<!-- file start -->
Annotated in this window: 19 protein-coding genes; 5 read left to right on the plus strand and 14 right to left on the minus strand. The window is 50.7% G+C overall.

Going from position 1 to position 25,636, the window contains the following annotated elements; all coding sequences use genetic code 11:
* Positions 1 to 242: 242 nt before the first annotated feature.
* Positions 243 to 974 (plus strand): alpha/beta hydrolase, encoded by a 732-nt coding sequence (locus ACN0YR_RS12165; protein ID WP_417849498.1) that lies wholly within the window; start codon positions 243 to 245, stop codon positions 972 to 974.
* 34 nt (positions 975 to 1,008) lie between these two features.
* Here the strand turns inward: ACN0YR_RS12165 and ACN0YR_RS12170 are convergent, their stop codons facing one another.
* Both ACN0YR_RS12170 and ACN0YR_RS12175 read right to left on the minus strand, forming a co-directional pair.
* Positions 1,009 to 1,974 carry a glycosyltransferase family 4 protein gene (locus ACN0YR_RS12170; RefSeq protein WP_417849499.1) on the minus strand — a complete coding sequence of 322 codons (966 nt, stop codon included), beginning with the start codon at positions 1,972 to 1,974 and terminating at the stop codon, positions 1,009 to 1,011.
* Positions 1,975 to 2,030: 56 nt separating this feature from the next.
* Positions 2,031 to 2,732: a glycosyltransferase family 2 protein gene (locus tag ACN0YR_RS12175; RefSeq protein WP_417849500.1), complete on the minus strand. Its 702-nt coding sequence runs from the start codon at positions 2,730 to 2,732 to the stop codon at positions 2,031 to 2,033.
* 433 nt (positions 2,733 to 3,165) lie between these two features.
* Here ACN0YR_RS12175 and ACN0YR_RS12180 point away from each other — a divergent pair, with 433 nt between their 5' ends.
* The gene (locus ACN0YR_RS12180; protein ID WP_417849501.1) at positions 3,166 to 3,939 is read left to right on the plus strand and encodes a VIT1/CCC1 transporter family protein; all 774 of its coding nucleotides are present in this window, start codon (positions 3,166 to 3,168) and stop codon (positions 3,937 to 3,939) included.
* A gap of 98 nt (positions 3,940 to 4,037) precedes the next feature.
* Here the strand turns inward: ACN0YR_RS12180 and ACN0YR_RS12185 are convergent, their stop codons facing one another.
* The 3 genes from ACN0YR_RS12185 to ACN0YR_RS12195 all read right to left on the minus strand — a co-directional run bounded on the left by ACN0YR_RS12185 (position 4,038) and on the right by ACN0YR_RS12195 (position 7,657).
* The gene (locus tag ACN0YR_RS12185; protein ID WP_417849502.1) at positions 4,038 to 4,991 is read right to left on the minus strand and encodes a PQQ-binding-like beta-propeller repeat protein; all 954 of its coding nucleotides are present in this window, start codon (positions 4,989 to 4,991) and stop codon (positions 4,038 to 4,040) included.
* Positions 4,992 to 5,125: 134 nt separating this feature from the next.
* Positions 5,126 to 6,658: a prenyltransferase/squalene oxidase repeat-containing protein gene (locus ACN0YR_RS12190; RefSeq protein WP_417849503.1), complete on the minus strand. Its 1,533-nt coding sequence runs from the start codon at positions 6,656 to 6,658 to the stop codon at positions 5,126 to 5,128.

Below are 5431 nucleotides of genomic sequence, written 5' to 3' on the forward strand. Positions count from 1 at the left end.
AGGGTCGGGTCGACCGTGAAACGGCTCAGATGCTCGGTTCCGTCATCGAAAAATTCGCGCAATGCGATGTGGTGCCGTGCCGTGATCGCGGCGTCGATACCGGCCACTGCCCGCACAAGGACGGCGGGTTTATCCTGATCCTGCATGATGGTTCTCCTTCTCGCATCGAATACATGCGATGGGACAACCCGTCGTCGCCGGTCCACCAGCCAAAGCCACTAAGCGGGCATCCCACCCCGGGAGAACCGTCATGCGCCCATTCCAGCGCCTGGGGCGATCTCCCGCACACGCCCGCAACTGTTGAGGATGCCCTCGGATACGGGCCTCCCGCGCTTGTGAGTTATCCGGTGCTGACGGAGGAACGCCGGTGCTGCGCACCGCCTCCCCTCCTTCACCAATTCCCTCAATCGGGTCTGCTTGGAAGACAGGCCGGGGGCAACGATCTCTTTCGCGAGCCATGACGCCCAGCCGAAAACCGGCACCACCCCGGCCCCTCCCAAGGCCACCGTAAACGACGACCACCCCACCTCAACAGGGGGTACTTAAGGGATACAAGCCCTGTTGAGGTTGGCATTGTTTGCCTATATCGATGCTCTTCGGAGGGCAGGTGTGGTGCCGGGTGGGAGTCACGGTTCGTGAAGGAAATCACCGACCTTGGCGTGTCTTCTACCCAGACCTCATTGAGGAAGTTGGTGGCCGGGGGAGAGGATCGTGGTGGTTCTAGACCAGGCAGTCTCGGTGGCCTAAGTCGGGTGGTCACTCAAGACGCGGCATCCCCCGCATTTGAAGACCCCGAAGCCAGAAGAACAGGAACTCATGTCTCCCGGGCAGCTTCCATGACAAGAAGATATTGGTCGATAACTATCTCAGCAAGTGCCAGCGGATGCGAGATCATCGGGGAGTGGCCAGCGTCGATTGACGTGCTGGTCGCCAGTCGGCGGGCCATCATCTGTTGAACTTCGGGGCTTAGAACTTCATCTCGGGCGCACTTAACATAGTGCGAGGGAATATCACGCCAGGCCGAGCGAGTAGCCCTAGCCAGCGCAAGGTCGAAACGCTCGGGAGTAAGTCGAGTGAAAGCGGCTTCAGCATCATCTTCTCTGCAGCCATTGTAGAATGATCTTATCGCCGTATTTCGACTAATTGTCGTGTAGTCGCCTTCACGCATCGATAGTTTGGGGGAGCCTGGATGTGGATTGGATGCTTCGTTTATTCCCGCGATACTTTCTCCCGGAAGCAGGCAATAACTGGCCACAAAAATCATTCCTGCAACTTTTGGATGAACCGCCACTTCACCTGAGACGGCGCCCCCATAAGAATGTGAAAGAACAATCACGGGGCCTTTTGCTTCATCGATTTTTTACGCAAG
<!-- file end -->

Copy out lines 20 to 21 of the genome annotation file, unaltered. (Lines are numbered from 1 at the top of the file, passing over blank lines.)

Below are 5431 nucleotides of genomic sequence, written 5' to 3' on the forward strand. Positions count from 1 at the left end.
AGGGTCGGGTCGACCGTGAAACGGCTCAGATGCTCGGTTCCGTCATCGAAAAATTCGCGCAATGCGATGTGGTGCCGTGCCGTGATCGCGGCGTCGATACCGGCCACTGCCCGCACAAGGACGGCGGGTTTATCCTGATCCTGCATGATGGTTCTCCTTCTCGCATCGAATACATGCGATGGGACAACCCGTCGTCGCCGGTCCACCAGCCAAAGCCACTAAGCGGGCATCCCACCCCGGGAGAACCGTCATGCGCCCATTCCAGCGCCTGGGGCGATCTCCCGCACACGCCCGCAACTGTTGAGGATGCCCTCGGATACGGGCCTCCCGCGCTTGTGAGTTATCCGGTGCTGACGGAGGAACGCCGGTGCTGCGCACCGCCTCCCCTCCTTCACCAATTCCCTCAATCGGGTCTGCTTGGAAGACAGGCCGGGGGCAACGATCTCTTTCGCGAGCCATGACGCCCAGCCGAAAACCGGCACCACCCCGGCCCCTCCCAAGGCCACCGTAAACGACGACCACCCCACCTCAACAGGGGGTACTTAAGGGATACAAGCCCTGTTGAGGTTGGCATTGTTTGCCTATATCGATGCTCTTCGGAGGGCAGGTGTGGTGCCGGGTGGGAGTCACGGTTCGTGAAGGAAATCACCGACCTTGGCGTGTCTTCTACCCAGACCTCATTGAGGAAGTTGGTGGCCGGGGGAGAGGATCGTGGTGGTTCTAGACCAGGCAGTCTCGGTGGCCTAAGTCGGGTGGTCACTCAAGACGCGGCATCCCCCGCATTTGAAGACCCCGAAGCCAGAAGAACAGGAACTCATGTCTCCCGGGCAGCTTCCATGACAAGAAGATATTGGTCGATAACTATCTCAGCAAGTGCCAGCGGATGCGAGATCATCGGGGAGTGGCCAGCGTCGATTGACGTGCTGGTCGCCAGTCGGCGGGCCATCATCTGTTGAACTTCGGGGCTTAGAACTTCATCTCGGGCGCACTTAACATAGTGCGAGGGAATATCACGCCAGGCCGAGCGAGTAGCCCTAGCCAGCGCAAGGTCGAAACGCTCGGGAGTAAGTCGAGTGAAAGCGGCTTCAGCATCATCTTCTCTGCAGCCATTGTAGAATGATCTTATCGCCGTATTTCGACTAATTGTCGTGTAGTCGCCTTCACGCATCGATAGTTTGGGGGAGCCTGGATGTGGATTGGATGCTTCGTTTATTCCCGCGATACTTTCTCCCGGAAGCAGGCAATAACTGGCCACAAAAATCATTCCTGCAACTTTTGGATGAACCGCCACTTCACCTGAGACGGCGCCCCCATAAGAATGTGAAAGAACAATCACGGGGCCTTTTGCTTCATCGATTTTTTACGCAAG